During my many years in local politics and as a community activist, I’ve been subject to plenty of criticism, some of it in print and some of it in person; it’s the price I pay for speaking out and taking action. I’ve been called a “socialist,” “manipulator,” “chain store bigot,” and a variety of other epithets in newspaper editorials and letters, and while serving as Mayor a couple of times, “stupid,” “ignorant,” and “an idiot” in public comments at City Council meetings. Like they say, “if you can’t take the heat, stay out of the kitchen.”
Occasionally, things would ramp up to a higher level, like the time an upset property owner in town appeared before us at a council meeting and threatened to return with his gun if the subject of annexing his property ever came up again. That got my attention. And there was the time I received a letter in the mail postmarked from Alabama. Something I’d said had gotten my name added to a list compiled by an ultra-right-wing group intent on intimidating politicians. The letter referred to my comments, and then went on to threaten to shoot me and my “kike mother.” As letters go, it was a keeper.
History notwithstanding, count me surprised last week when after joining some friends to chat at the farmers market – duly masked and socially distanced, I should note – a wealthy and well-respected member of the community pointed his cane handle in my direction and told me I should be shot. His mask prevented me from seeing whether or not he’d smiled as said it, but he sounded angry. He had been on the losing side of the Urban Growth renewal measure on the recent ballot, and unhappy about it. But, I “should be shot”?
The Trump era has unleashed a fusillade of violent language, and it’s seeped its way outwards in ways that surprise me. I keep telling myself that human society has progressed, that expressions of violence are a relic of the past, but then I watch and read the news about gun-toting extremists chanting toxic slogans, shooting and stabbing counter demonstrators. Videos of police killing unarmed black men, peaceful demonstrators gassed outside of the White House, and an uncovered plot to kidnap and kill the governor of Michigan repeatedly pop my bubbles of belief in human progress.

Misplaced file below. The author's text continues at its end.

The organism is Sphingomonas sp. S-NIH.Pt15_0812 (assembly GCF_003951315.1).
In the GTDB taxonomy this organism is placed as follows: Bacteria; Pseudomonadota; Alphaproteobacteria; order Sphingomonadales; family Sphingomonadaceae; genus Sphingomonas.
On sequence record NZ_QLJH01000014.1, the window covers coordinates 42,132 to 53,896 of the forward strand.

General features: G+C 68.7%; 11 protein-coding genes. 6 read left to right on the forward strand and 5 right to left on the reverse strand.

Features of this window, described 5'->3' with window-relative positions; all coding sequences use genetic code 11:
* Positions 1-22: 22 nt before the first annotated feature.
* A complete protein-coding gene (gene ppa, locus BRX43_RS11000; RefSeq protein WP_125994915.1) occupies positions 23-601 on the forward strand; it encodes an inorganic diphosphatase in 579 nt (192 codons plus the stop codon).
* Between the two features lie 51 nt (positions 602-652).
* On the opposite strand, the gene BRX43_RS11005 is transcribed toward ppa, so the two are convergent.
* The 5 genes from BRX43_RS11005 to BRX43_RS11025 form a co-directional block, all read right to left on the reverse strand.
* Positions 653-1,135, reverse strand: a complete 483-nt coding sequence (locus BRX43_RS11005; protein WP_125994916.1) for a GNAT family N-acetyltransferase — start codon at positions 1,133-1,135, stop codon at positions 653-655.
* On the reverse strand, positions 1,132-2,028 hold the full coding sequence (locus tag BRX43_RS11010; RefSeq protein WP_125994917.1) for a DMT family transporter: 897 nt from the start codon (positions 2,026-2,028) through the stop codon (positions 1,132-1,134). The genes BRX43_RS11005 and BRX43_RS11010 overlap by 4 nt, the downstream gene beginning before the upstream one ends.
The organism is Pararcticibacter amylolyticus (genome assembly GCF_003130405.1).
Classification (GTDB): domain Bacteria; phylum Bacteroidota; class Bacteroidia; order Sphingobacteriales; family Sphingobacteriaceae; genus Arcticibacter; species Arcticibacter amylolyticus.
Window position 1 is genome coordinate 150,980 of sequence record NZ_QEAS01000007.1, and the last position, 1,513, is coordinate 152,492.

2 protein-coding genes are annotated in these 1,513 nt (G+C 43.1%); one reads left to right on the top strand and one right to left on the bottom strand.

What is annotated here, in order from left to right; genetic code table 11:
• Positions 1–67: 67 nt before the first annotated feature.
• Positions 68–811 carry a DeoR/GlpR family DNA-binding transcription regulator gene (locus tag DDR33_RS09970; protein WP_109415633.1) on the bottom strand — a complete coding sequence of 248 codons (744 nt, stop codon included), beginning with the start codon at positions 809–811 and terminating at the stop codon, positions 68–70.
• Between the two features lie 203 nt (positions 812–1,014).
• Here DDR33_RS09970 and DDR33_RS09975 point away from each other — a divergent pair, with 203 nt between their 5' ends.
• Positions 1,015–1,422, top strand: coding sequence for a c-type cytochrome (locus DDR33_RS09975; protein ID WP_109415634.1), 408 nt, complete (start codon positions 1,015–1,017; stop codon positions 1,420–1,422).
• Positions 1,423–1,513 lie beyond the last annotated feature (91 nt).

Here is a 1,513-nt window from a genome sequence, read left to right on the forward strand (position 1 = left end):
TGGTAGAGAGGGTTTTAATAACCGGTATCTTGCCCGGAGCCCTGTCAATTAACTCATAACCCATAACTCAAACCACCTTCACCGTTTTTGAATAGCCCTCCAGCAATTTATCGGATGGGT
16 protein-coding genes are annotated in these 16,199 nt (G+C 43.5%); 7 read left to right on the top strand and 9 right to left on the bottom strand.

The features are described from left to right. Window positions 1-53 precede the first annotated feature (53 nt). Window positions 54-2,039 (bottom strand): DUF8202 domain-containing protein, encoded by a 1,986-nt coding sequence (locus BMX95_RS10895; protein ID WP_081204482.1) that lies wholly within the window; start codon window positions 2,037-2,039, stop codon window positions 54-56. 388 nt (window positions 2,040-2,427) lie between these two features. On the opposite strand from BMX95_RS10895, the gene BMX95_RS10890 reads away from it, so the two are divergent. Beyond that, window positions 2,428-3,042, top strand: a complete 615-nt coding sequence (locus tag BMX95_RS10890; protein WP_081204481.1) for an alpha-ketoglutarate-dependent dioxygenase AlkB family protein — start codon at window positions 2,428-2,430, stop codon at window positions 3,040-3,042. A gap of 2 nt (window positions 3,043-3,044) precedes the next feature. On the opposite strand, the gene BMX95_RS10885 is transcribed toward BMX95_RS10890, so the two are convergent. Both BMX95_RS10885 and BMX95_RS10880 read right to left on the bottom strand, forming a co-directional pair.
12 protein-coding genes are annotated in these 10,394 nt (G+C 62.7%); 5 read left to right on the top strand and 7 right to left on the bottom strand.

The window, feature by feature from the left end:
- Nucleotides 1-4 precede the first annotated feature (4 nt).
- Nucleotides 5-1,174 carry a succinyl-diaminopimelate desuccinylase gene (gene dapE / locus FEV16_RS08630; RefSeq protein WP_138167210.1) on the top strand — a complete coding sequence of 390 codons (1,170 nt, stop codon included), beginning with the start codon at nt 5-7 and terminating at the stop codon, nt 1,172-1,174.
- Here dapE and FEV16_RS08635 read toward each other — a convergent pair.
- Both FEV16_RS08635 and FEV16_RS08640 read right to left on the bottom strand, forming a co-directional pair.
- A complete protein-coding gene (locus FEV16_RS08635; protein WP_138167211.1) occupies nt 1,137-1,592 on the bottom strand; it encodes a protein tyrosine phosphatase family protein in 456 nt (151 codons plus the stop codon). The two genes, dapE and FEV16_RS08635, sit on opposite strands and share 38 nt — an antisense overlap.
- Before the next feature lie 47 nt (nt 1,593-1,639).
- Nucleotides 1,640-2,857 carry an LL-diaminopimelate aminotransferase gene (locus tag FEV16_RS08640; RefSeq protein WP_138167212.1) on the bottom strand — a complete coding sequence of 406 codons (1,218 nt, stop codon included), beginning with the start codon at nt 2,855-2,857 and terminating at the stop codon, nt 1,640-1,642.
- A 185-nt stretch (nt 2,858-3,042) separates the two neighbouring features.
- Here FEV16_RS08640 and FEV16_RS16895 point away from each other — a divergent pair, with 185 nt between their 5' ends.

We’ve somewhat sublimated the violence of warfare through professional sports, where the damage inflicted to crashing bodies and brains over possession of a ball is mitigated by rules and referees, but something tells me that if swords were put into the hands of linemen, television ratings would skyrocket. I fear we’re not all that far away from roaring crowds filling the ancient Roman Coliseum enthralled by the gory spectacle of torn and bloodied bodies, now the computer-generated mayhem of myriad video games played by millions of young men. Our customary rules of behavior – the Ten Commandments and all that – were put in place because, despite the hopes of police-beaten Rodney King, we can’t “just get along.”
Freedom of speech is tricky; telling someone they should be shot is simply wrong, and that it was said in front of others makes it even worse. Violent language leads to violent acts, and the more acceptable violent language becomes, the more likely the violent result. It’s time to “dial it back” not “ramp it up.” Words can become bullets, after all.